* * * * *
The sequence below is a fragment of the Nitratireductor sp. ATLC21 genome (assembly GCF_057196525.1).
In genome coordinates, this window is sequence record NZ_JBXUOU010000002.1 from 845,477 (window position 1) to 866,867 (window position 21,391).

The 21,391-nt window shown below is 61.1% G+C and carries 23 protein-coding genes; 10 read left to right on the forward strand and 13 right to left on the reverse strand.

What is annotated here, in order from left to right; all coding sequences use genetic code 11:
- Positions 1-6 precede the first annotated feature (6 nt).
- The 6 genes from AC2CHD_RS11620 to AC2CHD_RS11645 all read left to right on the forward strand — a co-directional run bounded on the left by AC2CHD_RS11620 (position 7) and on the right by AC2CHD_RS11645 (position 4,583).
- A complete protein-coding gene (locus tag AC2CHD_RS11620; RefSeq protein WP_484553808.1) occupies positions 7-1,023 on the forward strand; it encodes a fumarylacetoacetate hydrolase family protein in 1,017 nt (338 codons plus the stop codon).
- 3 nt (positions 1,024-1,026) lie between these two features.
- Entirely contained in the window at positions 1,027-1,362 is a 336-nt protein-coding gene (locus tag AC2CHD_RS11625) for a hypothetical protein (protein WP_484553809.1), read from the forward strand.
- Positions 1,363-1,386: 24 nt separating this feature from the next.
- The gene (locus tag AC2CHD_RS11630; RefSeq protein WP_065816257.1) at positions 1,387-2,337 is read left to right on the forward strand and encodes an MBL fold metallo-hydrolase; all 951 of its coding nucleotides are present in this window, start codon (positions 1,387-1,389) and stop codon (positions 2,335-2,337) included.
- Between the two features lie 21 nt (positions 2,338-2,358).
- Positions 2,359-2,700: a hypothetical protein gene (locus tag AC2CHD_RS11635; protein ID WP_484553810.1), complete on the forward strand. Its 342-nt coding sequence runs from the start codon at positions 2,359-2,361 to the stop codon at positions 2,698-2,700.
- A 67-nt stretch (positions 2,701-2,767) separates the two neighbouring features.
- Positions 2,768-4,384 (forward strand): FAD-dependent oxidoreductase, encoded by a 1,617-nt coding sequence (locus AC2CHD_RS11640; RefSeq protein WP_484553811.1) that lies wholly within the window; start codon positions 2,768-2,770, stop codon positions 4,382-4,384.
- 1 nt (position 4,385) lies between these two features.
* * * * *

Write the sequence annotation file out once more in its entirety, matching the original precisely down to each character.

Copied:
The sequence below is a fragment of the Nitratireductor sp. ATLC21 genome (assembly GCF_057196525.1).
In genome coordinates, this window is sequence record NZ_JBXUOU010000002.1 from 845,477 (window position 1) to 866,867 (window position 21,391).

The 21,391-nt window shown below is 61.1% G+C and carries 23 protein-coding genes; 10 read left to right on the forward strand and 13 right to left on the reverse strand.

What is annotated here, in order from left to right; all coding sequences use genetic code 11:
- Positions 1-6 precede the first annotated feature (6 nt).
- The 6 genes from AC2CHD_RS11620 to AC2CHD_RS11645 all read left to right on the forward strand — a co-directional run bounded on the left by AC2CHD_RS11620 (position 7) and on the right by AC2CHD_RS11645 (position 4,583).
- A complete protein-coding gene (locus tag AC2CHD_RS11620; RefSeq protein WP_484553808.1) occupies positions 7-1,023 on the forward strand; it encodes a fumarylacetoacetate hydrolase family protein in 1,017 nt (338 codons plus the stop codon).
- 3 nt (positions 1,024-1,026) lie between these two features.
- Entirely contained in the window at positions 1,027-1,362 is a 336-nt protein-coding gene (locus tag AC2CHD_RS11625) for a hypothetical protein (protein WP_484553809.1), read from the forward strand.
- Positions 1,363-1,386: 24 nt separating this feature from the next.
- The gene (locus tag AC2CHD_RS11630; RefSeq protein WP_065816257.1) at positions 1,387-2,337 is read left to right on the forward strand and encodes an MBL fold metallo-hydrolase; all 951 of its coding nucleotides are present in this window, start codon (positions 1,387-1,389) and stop codon (positions 2,335-2,337) included.
- Between the two features lie 21 nt (positions 2,338-2,358).
- Positions 2,359-2,700: a hypothetical protein gene (locus tag AC2CHD_RS11635; protein ID WP_484553810.1), complete on the forward strand. Its 342-nt coding sequence runs from the start codon at positions 2,359-2,361 to the stop codon at positions 2,698-2,700.
- A 67-nt stretch (positions 2,701-2,767) separates the two neighbouring features.
- Positions 2,768-4,384 (forward strand): FAD-dependent oxidoreductase, encoded by a 1,617-nt coding sequence (locus AC2CHD_RS11640; RefSeq protein WP_484553811.1) that lies wholly within the window; start codon positions 2,768-2,770, stop codon positions 4,382-4,384.
- 1 nt (position 4,385) lies between these two features.